3. Media


This is a big one for lazy people (I guess. I wouldn’t know). There are days when you don’t want to go anywhere or do anything physical or social, and it’s important to have things to do at home. Books, movies, music, newspapers, holograms, and virtual pets will all make your life easier. I’m a caveman, so I brought a number of books with me instead of getting an E-reader, but you shouldn’t be like me. And for the 3 of you who don’t steal music and movies, I guess you can stock up on those too.

Additionally, video games. I’ve gone back to playing Rome: Total War and I’m a better, cleaner person because of it.

4. Travel


Some people don’t like to travel, and I definitely understand that. If you’re not the type, then replace this with “being social.” I grow weary of interacting with people, but I use every other weekend to travel with my fellow teachers to different exotic locales. It’s always fun and educational, and it’s good to remind myself that there are other people in Thailand that are just as inept at speaking Thai as I am.

Bangkok is the central hub of travel for all of central Thailand and it’s almost always easiest to go through Bangkok (Mo Chit bus station for long trips and vans at Victory Monument for places near Bangkok) to get to where you’re going. Any of the islands (Ko Samet, Ko Chang, Ko Konut, etc) are worth a visit, as well as Chiang Mai in the north, the various national parks and really every single square inch of Thailand. There’s a lot to see.

5. Preparing For the Future

You're gonna need a lot of preparation...

You’re gonna need a lot of preparation…

Ah, yes.

No matter how much you’re enjoying yourself in Thailand, most of us will leave this paradise to go back to our underwhelming lives in whatever terrible first world country gave us citizenship. Because of that, you should always be working, at least a little bit, on the life you’ll lead when this is over. Filling out job applications or updating your resume or what have you. Call your mother every now and then, so you have somewhere to live when you go back penniless. If you’re an artist, work on your art. If you’re a normal person, try to find volunteer activities or workshops in your field that will look great on that resume you should’ve updated three sentences ago.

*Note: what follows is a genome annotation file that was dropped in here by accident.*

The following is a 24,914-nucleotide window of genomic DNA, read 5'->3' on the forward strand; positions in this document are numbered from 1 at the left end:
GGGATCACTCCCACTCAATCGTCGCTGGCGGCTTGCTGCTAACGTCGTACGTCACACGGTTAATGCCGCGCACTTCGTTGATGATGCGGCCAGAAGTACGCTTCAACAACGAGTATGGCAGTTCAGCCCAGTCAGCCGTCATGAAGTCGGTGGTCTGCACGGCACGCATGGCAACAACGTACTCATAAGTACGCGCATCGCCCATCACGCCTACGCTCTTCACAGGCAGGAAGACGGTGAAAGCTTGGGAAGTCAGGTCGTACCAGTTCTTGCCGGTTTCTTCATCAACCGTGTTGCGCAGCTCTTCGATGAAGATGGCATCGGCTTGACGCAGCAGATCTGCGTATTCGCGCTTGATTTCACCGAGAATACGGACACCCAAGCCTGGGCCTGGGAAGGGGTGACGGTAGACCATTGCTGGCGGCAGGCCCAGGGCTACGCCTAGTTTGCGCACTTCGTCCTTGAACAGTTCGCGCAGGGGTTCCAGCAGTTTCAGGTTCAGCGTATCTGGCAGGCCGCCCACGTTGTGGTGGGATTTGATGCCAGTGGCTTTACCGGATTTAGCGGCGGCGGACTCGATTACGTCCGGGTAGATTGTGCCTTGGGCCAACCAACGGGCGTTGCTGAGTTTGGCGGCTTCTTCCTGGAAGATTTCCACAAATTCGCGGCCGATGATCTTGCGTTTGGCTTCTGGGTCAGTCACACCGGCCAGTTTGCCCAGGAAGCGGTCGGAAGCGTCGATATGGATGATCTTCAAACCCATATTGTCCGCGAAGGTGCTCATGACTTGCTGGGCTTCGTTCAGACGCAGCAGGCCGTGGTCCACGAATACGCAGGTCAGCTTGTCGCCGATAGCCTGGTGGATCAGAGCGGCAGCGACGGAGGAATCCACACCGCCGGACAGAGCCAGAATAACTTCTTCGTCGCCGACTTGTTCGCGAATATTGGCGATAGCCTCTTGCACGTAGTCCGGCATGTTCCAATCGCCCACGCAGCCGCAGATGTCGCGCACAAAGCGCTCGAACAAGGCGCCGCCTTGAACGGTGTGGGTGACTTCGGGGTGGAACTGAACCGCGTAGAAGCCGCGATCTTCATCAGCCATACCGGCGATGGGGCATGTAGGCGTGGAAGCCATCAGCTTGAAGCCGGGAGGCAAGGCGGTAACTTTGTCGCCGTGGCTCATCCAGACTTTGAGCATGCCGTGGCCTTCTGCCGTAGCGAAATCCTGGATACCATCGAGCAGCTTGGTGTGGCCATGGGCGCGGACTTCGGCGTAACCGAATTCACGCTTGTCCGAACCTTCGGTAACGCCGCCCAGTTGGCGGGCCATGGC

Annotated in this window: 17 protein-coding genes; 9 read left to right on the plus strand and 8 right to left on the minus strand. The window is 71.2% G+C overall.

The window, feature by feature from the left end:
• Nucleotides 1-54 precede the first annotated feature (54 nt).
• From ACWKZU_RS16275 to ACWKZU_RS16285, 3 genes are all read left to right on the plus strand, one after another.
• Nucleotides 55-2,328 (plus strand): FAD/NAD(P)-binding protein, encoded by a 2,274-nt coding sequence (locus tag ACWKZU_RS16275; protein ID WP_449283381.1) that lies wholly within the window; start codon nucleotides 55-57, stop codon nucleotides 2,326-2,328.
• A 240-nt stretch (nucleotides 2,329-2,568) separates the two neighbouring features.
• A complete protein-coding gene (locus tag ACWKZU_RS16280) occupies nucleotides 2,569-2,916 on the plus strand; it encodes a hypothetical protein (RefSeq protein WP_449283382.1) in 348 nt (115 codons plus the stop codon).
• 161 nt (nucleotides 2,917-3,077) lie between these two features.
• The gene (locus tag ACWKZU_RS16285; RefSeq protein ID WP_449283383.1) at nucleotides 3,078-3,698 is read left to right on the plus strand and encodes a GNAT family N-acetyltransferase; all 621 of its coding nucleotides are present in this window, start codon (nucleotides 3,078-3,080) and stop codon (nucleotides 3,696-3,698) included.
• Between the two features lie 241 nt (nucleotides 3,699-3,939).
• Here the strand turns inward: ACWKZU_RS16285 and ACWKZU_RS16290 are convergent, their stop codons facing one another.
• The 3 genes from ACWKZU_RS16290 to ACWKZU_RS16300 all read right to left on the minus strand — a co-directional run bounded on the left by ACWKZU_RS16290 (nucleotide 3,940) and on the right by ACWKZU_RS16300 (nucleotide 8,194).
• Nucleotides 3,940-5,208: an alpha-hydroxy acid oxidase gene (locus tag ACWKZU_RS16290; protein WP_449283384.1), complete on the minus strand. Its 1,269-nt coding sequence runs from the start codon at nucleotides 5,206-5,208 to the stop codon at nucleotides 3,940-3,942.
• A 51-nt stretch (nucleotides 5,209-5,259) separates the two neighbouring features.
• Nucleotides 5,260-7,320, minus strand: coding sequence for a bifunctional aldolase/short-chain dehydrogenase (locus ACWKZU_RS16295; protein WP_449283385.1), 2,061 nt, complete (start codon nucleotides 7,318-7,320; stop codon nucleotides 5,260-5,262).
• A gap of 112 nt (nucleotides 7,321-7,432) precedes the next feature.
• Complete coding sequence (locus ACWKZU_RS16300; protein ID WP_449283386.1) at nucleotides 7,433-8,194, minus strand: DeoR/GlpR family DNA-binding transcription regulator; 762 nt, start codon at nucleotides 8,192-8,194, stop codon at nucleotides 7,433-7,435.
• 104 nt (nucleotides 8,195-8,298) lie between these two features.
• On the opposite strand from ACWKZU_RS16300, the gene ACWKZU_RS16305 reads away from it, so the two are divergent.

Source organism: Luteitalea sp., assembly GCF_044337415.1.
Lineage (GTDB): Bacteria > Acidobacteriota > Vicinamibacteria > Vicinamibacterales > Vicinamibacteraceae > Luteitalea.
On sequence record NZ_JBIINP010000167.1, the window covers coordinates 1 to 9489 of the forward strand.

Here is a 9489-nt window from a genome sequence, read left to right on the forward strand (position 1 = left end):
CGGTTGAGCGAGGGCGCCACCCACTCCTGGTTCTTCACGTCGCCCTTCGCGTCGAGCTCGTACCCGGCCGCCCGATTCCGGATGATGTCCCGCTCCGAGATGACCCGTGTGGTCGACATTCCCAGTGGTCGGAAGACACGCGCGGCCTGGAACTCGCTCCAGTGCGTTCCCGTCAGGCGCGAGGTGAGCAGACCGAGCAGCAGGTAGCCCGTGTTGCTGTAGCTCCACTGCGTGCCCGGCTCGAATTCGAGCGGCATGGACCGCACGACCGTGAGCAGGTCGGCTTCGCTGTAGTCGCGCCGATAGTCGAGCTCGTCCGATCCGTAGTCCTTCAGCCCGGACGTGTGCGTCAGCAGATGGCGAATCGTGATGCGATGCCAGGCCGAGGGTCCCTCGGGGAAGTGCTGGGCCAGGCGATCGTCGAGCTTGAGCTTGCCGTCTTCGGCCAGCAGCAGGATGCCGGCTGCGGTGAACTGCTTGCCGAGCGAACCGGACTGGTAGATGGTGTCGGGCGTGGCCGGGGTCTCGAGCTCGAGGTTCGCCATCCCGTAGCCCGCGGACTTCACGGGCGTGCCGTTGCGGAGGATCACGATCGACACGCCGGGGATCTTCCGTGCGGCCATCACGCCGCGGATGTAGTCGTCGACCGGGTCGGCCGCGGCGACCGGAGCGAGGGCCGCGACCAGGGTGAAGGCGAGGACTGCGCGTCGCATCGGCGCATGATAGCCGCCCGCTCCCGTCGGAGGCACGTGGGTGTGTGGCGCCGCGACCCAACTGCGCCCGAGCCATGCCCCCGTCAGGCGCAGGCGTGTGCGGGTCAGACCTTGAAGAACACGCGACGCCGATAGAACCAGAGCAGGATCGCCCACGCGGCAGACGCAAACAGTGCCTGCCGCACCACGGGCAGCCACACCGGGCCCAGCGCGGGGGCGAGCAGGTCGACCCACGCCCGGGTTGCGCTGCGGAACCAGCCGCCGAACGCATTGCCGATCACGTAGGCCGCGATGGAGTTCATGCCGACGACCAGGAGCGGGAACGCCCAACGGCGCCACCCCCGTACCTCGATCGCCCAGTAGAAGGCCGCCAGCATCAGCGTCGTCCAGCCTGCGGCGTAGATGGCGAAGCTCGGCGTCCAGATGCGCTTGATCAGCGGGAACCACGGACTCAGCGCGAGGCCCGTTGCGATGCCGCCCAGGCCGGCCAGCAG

You may not enjoy it since there are always more fun things to do in Thailand than worry about home, but you’ll appreciate if you do it and hate yourself if you don’t. Believe me. I wrote this whole blog post to avoid finishing a grad school application.



What I’m Reading: America Again: Re-Becoming The Greatness We Never Weren’t by Stephen Colbert

What I’m Writing: Everything but grad school apps

What I’m Listening To: Life is Good by Nas

I’ve accepted that I won’t be a particularly good poet until I’m old and mustached, but I try to write one every now and then to practice wordplay and what not. I wrote this poem back in October when I went to visit Cade in Vegas and it wasn’t at all about travel, but now that I’ve left the country, I realize that it’s entirely about travel. So there (or here, rather) you have it:

All The Things You’ve Forgotten

Remind me


Of your left hemisphere brain

Its long and lovely attitude

River grooves, tributary thoughts

And the continental drift of your countenance


The way your ears flushed

And your cheeks perked up

And your upturned teeth filtered tropical

Rain from the thunderous Brazilian sky


Your eyes were a summer in Greenland

Roads from the coast

To the national interior, teeming

With lilies and hyacinth


Mozambique swept your hair

In strips of willow bark, in flashing firelight

Drum circles by the watering

Hole in step with your shadow


Electronic billboards, concerted flashbulbs

Our Korean weeknights

And your karaoke lips a warm inch

From the microphone


You are my work desk, my pain

grotto, summer CD full

Of anthems, my inside

Joke, tribe and chieftain


You are my rent-week paycheck, my go

to dance move, escape route, dead

End, terminal wellness, my holiday scarf

The only memory I need to keep


This is my pretentious face.

Till next time!


What I’m Reading: America Again: Re-Becoming The Greatness We Never Weren’t by Stephen Colbert

What I’m Writing: Songs and Novel and the last few Grad stuff

What I’m Listening To: Blunderbuss by Jack White